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How an Expert Botched Her Own RMD

Track IRA transactions like a hawk, from start to finish, to make sure they are carried out completely and correctly.

This shouldn't happen but it did: I messed up my own required minimum distribution for 2017.

I started out doing everything right. Following my own advice, I started my qualified charitable contributions early. In August, I sent my IRA provider a request for nine distribution checks, to be paid from the IRA in specified amounts to nine specified charities. The IRA provider cut the checks and, as requested, mailed them to me to be sent along to the charities.

By September, I had mailed all nine checks to the respective charities, requesting that each one send me the required tax receipt. I dutifully created a chart, to track and record as each charity's receipt and acknowledgment of the gift was returned to me.

The chart soon filled up with "yes" (receipt returned) ... or rather it almost filled up. There was one blank space on the chart. I would notice that blank space from time to time and think, I've got to follow up and see what happened to that receipt. I assumed the charity had just not sent one, or they'd sent it and I'd forgotten to record it. Whatever the problem was I would take care of it someday, maybe when preparing my tax return in the spring of 2018.

Then in February I got a notice from my IRA provider. Since the $500 check to XYZ Charity had never been cashed, and was now stale, they had stopped payment on the check and restored the $500 to my IRA. Furthermore, since that $500 had been deducted from my account in 2017 but now was being restored, they would increase my Dec. 31, 2017, account balance by $500 and file an amended Form 5498 with the IRS.

A simple phone call to the charity revealed that they had never received the check I sent in September.

But I had counted that $500 QCD as part of my 2017 required minimum distribution. Now with the distribution being retroactively "undistributed," I was $500 short on my 2017 RMD. Penalty: $250!

There followed a frantic and time consuming process to fix this. First, I got the IRA provider to issue a new check and (this time) send it directly to the charity. I talked to the charity on a daily basis until they finally received that replacement check. They emailed me the tax receipt. (Of course it's dated 2018 not 2017, but that can't be changed.)

Then I prepared Form 5329, asking the IRS to waive the 50% excise tax on my $500 shortfall for reasonable cause. The reasonable cause for missing the RMD was my failure to anticipate that a properly drawn check mailed to the correct address might never reach its destination. I remedied the shortfall by getting the distribution re-sent to the charity in early 2018. I will have to compute the income on this "shortfall amount" (the income my IRA earned on the $500 after it was restored to my account and before it was re-distributed to the charity) and withdraw that, too, in order to qualify for an IRS waiver of the 50% excise tax.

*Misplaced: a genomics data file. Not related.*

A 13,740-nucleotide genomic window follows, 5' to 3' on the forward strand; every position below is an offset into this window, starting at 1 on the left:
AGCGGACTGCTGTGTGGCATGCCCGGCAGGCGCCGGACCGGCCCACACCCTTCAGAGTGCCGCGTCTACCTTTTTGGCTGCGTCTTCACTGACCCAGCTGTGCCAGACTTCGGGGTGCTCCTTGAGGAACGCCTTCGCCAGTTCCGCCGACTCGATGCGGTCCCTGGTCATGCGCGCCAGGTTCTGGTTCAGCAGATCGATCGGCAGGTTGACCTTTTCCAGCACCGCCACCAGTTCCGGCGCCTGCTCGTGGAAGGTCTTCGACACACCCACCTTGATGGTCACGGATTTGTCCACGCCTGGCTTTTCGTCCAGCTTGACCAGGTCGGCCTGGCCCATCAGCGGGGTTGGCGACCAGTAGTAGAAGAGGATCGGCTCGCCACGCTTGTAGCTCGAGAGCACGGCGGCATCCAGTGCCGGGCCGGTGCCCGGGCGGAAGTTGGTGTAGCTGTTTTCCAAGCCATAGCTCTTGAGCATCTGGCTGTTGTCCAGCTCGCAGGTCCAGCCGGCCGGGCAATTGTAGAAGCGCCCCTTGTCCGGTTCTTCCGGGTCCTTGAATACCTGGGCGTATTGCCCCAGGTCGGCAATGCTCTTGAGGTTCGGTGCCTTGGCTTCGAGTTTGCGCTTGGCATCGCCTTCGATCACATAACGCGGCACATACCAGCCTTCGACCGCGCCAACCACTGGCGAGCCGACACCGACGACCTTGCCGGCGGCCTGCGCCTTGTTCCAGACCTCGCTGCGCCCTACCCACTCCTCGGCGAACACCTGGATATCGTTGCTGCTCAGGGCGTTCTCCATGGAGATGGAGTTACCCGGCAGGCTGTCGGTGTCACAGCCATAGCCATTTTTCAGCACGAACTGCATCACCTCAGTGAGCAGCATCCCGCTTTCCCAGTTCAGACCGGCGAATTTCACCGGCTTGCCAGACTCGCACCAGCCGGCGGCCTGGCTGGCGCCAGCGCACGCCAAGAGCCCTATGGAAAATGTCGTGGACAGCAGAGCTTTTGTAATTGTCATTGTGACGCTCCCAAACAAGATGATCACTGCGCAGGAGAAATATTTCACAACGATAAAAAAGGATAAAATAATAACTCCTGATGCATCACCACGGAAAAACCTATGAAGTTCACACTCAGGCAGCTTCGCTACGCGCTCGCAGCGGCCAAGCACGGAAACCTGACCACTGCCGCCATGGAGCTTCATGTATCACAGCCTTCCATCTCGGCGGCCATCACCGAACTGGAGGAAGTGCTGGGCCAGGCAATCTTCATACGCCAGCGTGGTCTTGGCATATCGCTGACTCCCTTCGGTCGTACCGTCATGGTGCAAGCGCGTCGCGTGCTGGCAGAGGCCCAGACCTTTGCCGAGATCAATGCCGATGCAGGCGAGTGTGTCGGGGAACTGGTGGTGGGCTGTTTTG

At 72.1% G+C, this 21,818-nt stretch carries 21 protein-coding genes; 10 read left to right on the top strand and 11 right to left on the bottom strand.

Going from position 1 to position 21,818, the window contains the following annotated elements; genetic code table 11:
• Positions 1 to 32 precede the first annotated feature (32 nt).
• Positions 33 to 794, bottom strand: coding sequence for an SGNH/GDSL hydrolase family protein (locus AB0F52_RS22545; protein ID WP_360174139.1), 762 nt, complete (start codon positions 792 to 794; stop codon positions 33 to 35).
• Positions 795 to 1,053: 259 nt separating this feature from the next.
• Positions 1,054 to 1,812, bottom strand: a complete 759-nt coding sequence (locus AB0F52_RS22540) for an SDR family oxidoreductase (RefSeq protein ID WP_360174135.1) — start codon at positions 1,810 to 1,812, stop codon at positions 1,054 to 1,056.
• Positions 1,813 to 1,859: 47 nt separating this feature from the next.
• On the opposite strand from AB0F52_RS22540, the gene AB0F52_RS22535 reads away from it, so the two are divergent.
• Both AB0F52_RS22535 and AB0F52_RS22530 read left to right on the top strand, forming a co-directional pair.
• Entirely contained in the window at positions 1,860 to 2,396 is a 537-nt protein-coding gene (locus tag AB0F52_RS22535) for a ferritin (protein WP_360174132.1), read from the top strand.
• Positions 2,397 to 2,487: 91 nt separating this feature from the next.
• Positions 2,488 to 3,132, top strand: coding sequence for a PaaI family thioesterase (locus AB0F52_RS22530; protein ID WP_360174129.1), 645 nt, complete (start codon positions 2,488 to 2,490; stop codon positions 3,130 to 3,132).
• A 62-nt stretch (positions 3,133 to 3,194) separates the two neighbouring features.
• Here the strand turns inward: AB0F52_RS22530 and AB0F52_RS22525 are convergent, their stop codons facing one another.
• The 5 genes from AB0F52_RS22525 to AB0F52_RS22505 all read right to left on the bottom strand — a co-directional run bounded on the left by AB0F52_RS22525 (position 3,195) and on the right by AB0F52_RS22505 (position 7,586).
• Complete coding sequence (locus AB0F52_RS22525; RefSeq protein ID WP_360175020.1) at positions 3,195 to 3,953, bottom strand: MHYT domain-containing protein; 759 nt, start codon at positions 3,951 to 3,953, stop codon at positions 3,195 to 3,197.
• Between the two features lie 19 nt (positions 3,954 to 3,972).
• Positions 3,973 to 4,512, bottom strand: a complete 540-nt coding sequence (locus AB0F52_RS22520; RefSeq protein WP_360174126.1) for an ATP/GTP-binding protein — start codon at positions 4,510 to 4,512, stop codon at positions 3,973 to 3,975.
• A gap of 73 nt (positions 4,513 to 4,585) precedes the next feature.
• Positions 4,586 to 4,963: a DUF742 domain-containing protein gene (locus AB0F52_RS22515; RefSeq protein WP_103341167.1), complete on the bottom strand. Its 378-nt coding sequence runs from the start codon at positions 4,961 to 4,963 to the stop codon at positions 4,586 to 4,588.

Whatever happened to the original check? Did the post office lose it? Did my dog eat it? Did the charity's dog eat it? We'll never know. If only I'd made that simple phone call to the charity in October 2017 instead of April 2018, the problem could have been fixed well before the year end.

Lesson learned. As I teach in my seminars and should probably do when managing my own affairs: Track IRA transactions like a hawk, from start to finish, to make sure they are carried out completely and correctly. Don't just send in the paperwork, go on vacation, and hope for the best. Assume the worst until you have a complete and correct paper trail in your hands.

Where to read more: For complete explanation of qualified charitable distributions from IRAs, see Natalie Choate's Special Report: Charitable Giving with Retirement Benefits. Regarding how to request a waiver of the 50% excise tax on an excess IRA accumulation (failure to take a required minimum distribution), see Special Report: IRA Mistakes and How to Fix Them. Both of these downloadable special reports are available for purchase at‑reports/.

Natalie Choate practices law in Boston with Nutter McClennen & Fish LLP, specializing in estate planning for retirement benefits.The views expressed in this article may or may not reflect the views of Morningstar. The electronic version of Natalie’s book, Life and Death Planning for Retirement Benefits, is now on a new platform with expanded features. The e-book gives you the entire book in word-searchable format, plus two chapters (on life insurance and annuities in retirement plans). Visit to subscribe or learn more.